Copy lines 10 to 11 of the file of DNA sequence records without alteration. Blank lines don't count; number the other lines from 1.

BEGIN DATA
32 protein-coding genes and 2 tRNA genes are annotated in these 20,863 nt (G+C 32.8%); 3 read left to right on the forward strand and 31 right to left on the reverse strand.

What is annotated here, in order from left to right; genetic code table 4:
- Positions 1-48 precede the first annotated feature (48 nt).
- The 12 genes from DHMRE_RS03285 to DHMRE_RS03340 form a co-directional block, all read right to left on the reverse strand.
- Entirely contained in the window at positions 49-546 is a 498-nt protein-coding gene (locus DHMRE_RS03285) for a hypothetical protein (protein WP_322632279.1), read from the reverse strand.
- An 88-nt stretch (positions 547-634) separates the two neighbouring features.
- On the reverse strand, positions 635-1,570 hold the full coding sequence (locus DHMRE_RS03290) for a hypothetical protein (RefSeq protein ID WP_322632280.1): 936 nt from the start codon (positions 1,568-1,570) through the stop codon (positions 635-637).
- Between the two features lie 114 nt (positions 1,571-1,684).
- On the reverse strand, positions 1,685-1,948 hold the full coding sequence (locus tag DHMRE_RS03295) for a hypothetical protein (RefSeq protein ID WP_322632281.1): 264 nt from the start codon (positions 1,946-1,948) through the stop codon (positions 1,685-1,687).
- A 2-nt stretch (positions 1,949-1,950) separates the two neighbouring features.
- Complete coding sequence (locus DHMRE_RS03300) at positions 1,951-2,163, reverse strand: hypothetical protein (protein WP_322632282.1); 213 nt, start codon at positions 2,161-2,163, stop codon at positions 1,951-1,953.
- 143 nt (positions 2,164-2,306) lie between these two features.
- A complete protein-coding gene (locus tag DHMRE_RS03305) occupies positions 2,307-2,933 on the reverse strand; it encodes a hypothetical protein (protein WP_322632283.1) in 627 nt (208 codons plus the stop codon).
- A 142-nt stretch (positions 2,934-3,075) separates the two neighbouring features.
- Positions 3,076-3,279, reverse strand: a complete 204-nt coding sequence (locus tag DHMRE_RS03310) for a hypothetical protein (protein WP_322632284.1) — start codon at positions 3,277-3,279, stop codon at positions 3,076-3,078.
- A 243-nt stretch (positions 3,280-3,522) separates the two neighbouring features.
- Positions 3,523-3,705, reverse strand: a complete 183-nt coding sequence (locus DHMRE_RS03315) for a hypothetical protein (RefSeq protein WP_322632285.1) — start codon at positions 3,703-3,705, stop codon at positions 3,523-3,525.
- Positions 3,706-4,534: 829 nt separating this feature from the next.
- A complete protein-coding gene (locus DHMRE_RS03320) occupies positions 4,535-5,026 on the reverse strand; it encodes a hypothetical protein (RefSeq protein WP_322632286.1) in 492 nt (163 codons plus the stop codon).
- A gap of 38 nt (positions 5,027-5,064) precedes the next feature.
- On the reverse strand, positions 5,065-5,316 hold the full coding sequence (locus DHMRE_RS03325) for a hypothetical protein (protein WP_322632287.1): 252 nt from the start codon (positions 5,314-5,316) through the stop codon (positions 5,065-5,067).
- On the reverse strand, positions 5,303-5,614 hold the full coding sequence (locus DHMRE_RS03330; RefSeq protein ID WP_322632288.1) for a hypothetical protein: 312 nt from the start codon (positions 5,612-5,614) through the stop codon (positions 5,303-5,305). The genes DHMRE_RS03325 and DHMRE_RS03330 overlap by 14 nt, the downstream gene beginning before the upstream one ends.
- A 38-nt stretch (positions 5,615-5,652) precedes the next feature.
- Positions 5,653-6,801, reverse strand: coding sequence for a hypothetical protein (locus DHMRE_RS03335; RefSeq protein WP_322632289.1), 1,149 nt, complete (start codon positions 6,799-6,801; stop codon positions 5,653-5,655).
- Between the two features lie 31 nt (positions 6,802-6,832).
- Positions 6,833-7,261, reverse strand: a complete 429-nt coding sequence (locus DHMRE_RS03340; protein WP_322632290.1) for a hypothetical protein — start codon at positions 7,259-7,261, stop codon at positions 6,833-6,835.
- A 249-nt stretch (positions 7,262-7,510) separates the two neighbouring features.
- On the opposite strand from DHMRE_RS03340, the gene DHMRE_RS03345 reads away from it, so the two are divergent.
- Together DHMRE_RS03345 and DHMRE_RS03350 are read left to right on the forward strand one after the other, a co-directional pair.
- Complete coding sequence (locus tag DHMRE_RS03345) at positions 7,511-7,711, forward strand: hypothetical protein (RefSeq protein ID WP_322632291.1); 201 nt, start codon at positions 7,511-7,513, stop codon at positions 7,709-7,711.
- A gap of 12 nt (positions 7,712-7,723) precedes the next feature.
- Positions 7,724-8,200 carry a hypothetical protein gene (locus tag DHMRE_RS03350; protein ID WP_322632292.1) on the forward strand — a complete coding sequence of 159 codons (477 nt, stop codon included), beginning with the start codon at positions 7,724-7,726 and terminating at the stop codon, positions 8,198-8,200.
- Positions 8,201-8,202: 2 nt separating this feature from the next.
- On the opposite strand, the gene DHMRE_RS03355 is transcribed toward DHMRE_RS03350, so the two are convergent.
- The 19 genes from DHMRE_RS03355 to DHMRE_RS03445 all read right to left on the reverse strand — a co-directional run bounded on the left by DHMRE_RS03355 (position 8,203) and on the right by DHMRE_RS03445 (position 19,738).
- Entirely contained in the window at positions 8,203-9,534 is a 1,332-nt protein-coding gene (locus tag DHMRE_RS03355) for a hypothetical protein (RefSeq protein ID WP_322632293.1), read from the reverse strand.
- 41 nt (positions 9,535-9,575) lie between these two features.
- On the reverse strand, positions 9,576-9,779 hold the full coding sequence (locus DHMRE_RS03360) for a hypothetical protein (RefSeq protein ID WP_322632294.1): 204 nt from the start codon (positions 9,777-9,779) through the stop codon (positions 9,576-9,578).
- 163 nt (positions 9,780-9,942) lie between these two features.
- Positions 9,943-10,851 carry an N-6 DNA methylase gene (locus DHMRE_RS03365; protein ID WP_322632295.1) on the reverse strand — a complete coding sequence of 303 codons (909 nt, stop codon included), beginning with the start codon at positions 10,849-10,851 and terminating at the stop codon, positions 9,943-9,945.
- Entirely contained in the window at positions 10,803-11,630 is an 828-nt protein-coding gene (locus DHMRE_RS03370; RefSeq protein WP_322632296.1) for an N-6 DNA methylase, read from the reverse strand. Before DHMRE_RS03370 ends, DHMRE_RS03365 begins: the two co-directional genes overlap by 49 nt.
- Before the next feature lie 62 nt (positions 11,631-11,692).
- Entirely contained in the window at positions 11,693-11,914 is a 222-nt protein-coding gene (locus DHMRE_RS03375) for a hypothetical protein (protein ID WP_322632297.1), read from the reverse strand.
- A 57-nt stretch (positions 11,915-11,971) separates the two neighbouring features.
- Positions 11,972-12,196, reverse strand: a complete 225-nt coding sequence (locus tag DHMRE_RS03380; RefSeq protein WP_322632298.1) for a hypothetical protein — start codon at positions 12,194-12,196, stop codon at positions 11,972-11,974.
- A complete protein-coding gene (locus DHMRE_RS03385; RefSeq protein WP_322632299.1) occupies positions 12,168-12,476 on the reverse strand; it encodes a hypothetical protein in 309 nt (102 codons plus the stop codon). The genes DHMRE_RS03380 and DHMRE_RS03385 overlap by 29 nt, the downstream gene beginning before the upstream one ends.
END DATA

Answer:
- A 2-nt stretch (positions 1,949-1,950) separates the two neighbouring features.
- Complete coding sequence (locus DHMRE_RS03300) at positions 1,951-2,163, reverse strand: hypothetical protein (protein WP_322632282.1); 213 nt, start codon at positions 2,161-2,163, stop codon at positions 1,951-1,953.